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The aim of this experiment is to determine what affects the rate at which a reaction occurs between sodium thiosulphate and hydrochloric acid.

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Chemistry Coursework - Sodium Thiosulphate + Hydrochloric Acid Aim The aim of this experiment is to determine what affects the rate at which a reaction occurs between sodium thiosulphate and hydrochloric acid. I intend to find out whether (and to what degree) varying the concentration of sodium thiosulphate has any effect on the rate of reaction between these chemicals. I believe that these variables are linked, and that the concentration of sodium thiosulphate has a direct effect on the rate at which the reaction occurs. Hypothesis This is the chemical equation for the reaction: Na2 S2 O3 (aq) + 2NaCl (aq) + H20 (l) + SO2 (aq) +S (s) Concentration of a solution refers to the amount of reactant particles that have been dissolved in one unit of that solution. Therefore, the more reactant particles in a solution, the higher the concentration. As you increase the concentration of a solution, there are more reactant particles present in the unit of solution, which is always kept at the same volume. So if there are more reactant particles to the same volume of solution, then the rate of reaction will increase. The rate of reaction increases because if more reactant particles are in a given volume, then there is a greater potential for reactant particles to collide with other reactant particles. The more collisions in a reaction, then the more collisions will be successful, and perform the reaction. A successful collision is determined by whether or not a collision occurs with enough energy to pass through the activation energy barrier. By increasing the reactant particles in a given volume, we are increasing the rate of reaction. ...read more.


I will keep this constant by using the same black pen to draw the cross each time. Volume Of Sodium Thiosulphate And Hydrochloric Acid - The larger the volume of sodium thiosulphate and/or hydrochloric acid, the greater total number of particles in the solution. This means that to completely react, and go cloudy, it will take longer. I will keep this variable constant by using 50cm� of sodium thiosulphate solution with 5cm� of hydrochloric acid each time. Movement Of Reacting Mixture - If I shake the conical flask while it is reacting, then the reaction may speed up and therefore the rate of reaction would be quicker. Likewise, if I stir it then it will increase the rate of reaction, because there will be a greater chance of the particles colliding with other particles which they can react with because the two types of particles will be more mixed together. Fair Test In order to achieve a fair test, a number of measures must be taken to ensure it. * All measurements must be kept constant and accurate as possible, using correct measuring equipment. * The timing of the reaction will have to be kept as accurate as possible, making sure a stopwatch is used, and start and stop times are as accurate as possible. * The experiment should be performed over the time period of the one day. The changes in atmospheric pressure could result in differing concentrations and anomalous results. There is no way to make this experiment 100% fair, as human judgment is inaccurate, and some slightly anomalous results may occur due to judging whether the water is cloudy yet. ...read more.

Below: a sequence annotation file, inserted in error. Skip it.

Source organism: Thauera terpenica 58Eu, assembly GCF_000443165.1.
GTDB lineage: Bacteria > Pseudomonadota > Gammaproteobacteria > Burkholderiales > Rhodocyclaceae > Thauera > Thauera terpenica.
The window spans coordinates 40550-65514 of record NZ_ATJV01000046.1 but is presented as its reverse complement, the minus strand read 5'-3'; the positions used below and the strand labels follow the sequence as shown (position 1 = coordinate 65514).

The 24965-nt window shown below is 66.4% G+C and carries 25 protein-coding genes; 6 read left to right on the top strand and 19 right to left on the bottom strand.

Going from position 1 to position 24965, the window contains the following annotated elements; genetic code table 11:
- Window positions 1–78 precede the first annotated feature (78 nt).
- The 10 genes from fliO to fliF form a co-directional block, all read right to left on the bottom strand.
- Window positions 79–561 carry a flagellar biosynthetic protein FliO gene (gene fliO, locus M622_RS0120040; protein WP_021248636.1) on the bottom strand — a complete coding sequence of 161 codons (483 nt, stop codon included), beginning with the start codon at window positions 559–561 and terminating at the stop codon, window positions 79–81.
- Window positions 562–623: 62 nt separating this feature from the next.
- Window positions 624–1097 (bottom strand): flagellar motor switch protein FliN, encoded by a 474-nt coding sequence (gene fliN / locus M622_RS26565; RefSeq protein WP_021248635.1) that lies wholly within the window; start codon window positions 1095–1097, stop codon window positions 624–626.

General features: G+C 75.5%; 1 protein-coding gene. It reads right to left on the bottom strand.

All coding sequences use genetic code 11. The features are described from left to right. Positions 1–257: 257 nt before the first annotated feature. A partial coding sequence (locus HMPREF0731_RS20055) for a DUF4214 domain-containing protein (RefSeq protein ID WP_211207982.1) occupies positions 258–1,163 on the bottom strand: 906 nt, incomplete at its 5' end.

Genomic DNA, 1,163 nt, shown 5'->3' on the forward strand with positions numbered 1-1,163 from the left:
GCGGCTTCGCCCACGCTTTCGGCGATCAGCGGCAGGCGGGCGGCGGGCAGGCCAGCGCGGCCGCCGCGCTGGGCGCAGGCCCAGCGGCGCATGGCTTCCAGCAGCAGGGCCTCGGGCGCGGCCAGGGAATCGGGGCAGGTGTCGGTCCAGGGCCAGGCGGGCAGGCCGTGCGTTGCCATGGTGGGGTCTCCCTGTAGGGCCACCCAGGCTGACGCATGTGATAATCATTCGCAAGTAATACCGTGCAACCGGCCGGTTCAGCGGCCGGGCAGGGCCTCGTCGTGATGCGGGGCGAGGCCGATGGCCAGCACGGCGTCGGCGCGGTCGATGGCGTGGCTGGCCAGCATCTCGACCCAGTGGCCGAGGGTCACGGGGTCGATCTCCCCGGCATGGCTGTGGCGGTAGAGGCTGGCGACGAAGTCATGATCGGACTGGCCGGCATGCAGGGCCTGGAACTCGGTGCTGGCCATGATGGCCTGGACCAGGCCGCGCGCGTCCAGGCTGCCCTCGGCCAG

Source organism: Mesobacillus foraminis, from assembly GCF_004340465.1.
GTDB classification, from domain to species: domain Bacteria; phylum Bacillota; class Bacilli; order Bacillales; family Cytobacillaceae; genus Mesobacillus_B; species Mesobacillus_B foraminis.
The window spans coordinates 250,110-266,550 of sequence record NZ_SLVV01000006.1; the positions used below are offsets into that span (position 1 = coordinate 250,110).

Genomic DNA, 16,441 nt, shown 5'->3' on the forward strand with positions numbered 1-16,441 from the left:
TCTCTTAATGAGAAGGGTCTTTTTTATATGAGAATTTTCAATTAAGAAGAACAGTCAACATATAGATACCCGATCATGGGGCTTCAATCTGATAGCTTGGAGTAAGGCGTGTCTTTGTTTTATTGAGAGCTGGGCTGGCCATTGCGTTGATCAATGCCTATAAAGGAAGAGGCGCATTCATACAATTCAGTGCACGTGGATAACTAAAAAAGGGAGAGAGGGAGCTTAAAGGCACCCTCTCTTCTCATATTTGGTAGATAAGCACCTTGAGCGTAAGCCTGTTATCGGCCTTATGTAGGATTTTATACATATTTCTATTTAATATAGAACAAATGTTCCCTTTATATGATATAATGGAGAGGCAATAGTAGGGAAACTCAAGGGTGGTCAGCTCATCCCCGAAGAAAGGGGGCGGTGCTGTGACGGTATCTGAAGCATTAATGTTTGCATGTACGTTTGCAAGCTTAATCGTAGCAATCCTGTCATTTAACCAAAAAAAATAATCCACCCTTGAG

Evaluation The results of this experiment appear to be quite accurate and so I can make a definite conclusion. From this, I can speculate that the experiment was conducted well, and that the results have only been affected by other variables by little or no amount. However, looking at the graph, I can see that there are some results, two specifically, that do not follow the general trend, and show a higher or lower rate of reaction than would be expected at that point. I believe that perhaps this was caused by a change in another variable, or an inaccuracy in the measuring of the input variable. Either the reacting mixture was shaken accidentally, moving the molecules around more, increasing their chances of reacting, or more likely, the concentrations of sodium thiosulphate were incorrectly measured, and too much sodium thiosulphate was used. This would reduce the distances between the molecules, and increase the rate of reaction. I think that the only flaws in the experiment were in the measuring of the concentrations, and in the judging of when the reaction had completed. It was very hard to get an exact volume of water/sodium thiosulphate to get the right concentration, and so this may have thrown those three results off the trend. Also, there was not really any sure way of knowing when the reaction had finished. Also, it is quite possible that human judgment might waver slightly when deciding if the reaction has completed yet. If I was to repeat the experiment, I would use a much more accurate way of measuring the volumes of the reactants, and I would find a completely different way of measuring when the reaction has completed. ...read more.

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